Being an artist on YouTube is a special kind of personal torture. YouTube rewards regular uploads, but completing even a half decent work of art is not something that can be achieved daily or, most times, weekly. To do such a thing weekly means you must have a ton of free time, never have a bad drawing (I have plenty), all while leaving yourself time to edit the videos together.
I’ve been told making videos in bulk and then scheduling them is the best way to go about it – the best way to go about any kind of weekly social media update, really. It’s not always easy.
Recently, I decided to do a little cheat and make three videos from one painting. The first video was my Fixing An Art Mistake video, which starred a less than flattering pencil and water colour of the Mandalorian. Later, I uploaded the full time lapse of that. The third video was of Bioshock character, Subject Delta, who happened to be a feature in this painting too.
Viola! Three videos with one art piece.
Believe it or not though, I didn’t actually do this for clicks. Bioshock is literally 15 years old and no one is talking about the Mandalorian at the moment, so these videos don’t exactly scream ideal content. I did it because it amused me. The drawing was a dumb little crossover fan art of two dads in armour with their supernatural adopted children, and literally no one cares about this parallel except for me. The videos were just supposed to add to the fun of it, that’s all.
Regardless, it might be a good technique to try if I want to keep feeding the YouTube algorithm. I might give it another bash, this time with a more serious ‘YT business’ approach or whatever the cool kids are calling it.
I don’t envy other YouTubers for the amount of work they had to put into their channels. I can’t see myself making any kind of money off of YouTube, or on this blog or my other one for that matter. As of now, YouTube is something I’m going for fun. How long it lasts or where it goes is a complete mystery to me.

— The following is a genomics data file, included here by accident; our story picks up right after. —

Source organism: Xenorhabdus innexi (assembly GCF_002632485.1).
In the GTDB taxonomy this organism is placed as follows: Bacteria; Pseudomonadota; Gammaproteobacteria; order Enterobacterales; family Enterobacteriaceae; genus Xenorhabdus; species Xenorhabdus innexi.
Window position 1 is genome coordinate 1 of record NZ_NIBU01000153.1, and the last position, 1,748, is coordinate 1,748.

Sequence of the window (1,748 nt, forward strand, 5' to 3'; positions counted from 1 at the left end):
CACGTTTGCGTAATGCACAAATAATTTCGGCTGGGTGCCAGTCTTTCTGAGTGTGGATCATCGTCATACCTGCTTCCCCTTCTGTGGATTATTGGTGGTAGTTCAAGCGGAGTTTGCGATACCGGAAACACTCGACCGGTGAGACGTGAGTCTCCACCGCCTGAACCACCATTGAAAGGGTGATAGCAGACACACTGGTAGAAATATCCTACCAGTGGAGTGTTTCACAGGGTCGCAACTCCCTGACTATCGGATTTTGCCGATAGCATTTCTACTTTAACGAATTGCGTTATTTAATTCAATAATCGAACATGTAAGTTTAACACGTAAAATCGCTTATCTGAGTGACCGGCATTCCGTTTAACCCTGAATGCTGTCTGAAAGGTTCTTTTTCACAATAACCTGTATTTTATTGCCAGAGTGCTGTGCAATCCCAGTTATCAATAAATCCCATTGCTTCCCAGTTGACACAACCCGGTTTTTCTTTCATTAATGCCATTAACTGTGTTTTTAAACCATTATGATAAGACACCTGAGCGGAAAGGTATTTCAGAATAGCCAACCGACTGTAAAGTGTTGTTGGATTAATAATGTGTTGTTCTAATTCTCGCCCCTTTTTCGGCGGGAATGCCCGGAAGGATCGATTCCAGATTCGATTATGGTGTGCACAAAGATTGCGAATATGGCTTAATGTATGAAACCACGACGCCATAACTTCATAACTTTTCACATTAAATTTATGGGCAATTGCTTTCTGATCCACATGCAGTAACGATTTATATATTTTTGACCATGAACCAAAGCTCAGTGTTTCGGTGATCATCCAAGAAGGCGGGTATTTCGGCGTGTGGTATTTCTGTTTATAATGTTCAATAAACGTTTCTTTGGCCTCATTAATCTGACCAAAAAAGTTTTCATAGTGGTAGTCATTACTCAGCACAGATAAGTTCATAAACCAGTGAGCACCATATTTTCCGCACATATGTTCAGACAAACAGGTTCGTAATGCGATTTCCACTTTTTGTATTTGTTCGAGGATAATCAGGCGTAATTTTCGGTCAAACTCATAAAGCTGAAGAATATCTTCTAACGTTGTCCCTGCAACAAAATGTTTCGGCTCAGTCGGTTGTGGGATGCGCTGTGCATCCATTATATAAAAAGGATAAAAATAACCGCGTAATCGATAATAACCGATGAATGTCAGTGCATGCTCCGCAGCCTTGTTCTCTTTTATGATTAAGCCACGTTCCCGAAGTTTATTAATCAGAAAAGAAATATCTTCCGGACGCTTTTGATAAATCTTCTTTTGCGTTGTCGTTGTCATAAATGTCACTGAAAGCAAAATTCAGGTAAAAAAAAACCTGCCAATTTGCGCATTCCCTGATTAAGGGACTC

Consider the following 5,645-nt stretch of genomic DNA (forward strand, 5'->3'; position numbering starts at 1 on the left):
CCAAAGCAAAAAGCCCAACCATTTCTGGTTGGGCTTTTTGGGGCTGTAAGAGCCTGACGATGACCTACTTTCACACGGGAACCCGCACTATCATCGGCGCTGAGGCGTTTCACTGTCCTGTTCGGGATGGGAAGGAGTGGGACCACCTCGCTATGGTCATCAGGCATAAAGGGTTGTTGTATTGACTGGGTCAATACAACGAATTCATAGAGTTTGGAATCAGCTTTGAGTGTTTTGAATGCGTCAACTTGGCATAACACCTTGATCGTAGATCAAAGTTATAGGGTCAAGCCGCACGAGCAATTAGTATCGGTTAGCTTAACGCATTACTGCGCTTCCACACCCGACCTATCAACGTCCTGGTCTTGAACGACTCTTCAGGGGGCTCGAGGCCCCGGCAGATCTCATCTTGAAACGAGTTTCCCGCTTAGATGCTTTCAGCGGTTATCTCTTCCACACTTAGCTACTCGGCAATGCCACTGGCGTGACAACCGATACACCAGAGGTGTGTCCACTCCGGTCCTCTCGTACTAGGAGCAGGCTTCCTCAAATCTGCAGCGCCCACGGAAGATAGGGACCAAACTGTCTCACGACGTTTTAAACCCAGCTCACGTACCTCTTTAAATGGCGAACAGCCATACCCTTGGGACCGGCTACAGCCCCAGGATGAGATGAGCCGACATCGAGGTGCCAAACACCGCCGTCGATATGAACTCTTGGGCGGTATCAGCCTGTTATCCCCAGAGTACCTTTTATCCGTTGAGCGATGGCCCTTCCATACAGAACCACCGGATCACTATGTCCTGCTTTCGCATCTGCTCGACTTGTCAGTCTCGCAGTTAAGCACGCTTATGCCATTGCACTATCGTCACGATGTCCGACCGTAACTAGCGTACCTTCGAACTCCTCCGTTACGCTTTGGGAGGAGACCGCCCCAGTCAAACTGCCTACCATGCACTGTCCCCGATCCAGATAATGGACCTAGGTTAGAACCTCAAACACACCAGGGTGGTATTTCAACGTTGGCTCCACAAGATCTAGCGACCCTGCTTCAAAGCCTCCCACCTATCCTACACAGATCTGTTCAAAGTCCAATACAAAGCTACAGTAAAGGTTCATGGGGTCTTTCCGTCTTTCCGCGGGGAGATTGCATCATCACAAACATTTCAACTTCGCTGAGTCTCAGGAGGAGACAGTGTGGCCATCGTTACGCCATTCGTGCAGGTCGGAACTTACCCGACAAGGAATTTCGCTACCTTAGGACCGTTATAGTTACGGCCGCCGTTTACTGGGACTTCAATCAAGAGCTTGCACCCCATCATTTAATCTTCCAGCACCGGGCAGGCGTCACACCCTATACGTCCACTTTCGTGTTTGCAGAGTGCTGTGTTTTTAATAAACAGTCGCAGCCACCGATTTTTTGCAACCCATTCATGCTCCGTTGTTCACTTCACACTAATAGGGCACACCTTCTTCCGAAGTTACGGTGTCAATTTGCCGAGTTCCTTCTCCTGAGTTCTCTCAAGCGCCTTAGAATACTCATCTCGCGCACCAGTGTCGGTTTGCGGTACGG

I’m working on some Mandalorian fan art right now (Yes, again, shoot me) and I had a bit of a mishap with some water colour. Essentially, I applied water colour and it looked really bad and I nearly threw the artwork, the sketchbook, and my paints in the bin. The only reason I didn’t is because my Encanto fan art was on the back and I actually like that one. A classic artist conundrum if I’ve ever seen one.
Messing up is pretty much inevitable since I don’t know what I’m doing.. *ahem* buuut I decided to push on and keep going. And it’s the perseverance that counts right? Art is about not giving up on your dreams or something.
Anyway, this piece is still largely a WIP and I’ll let you know in, uh, a million years whether it actually ended up any good or not.
I find that, on occasion, I can be pretty good at drawing portraits. On others, I find that I’m good at drawing facial features but somewhere in constructing the face things go a little… wrong. Case in point, my latest attempt at drawing with coloured pencils.
Look, I’m aware it’s not terrible. But it’s not the person I was trying to draw. And it’s no where near realistic. The features are just a touch… off.
If you don’t know, this is Julian Bashir/Alexander Sidigg from Star Trek. You can see the likeness for sure but when you compare it to an actual photograph of him, all the flaws start to scream.
Why Is Drawing Realistic Portraits So Hard?
In my own defense, I am very much out of practice when it comes to drawing with colour. Graphite pencils are my go-to. Just compare Bashir with my drawing of One/Vecna from Stranger Things. While not perfect, I think it’s a little better.
While I was drawing Bashir, I noticed the problem with his… everything but by that time it was too late to change it. You can’t rub out coloured pencils. (Another reason I prefer graphite).
So I went to google, pathetically typed ‘why do i draw faces so baaaddddd’ and hit on a surprisingly mind-blowing result.
We often make the mistake of drawing what we think something should look like, rather than what it actually looks like.
I’m completely guilty of this. While I’m drawing, I think ‘that eye is surely not that shape’ so I change it. I think ‘that mouth looks pretty good’ even though it doesn’t look like the mouth of the face I’m sketching. I re-position the eyes, re-shape the nose, change the cheeks, all in the aim of ‘improving’ the wrongness of the drawing, only to make it more wrong. The end result is a lousy portrait with pristine features.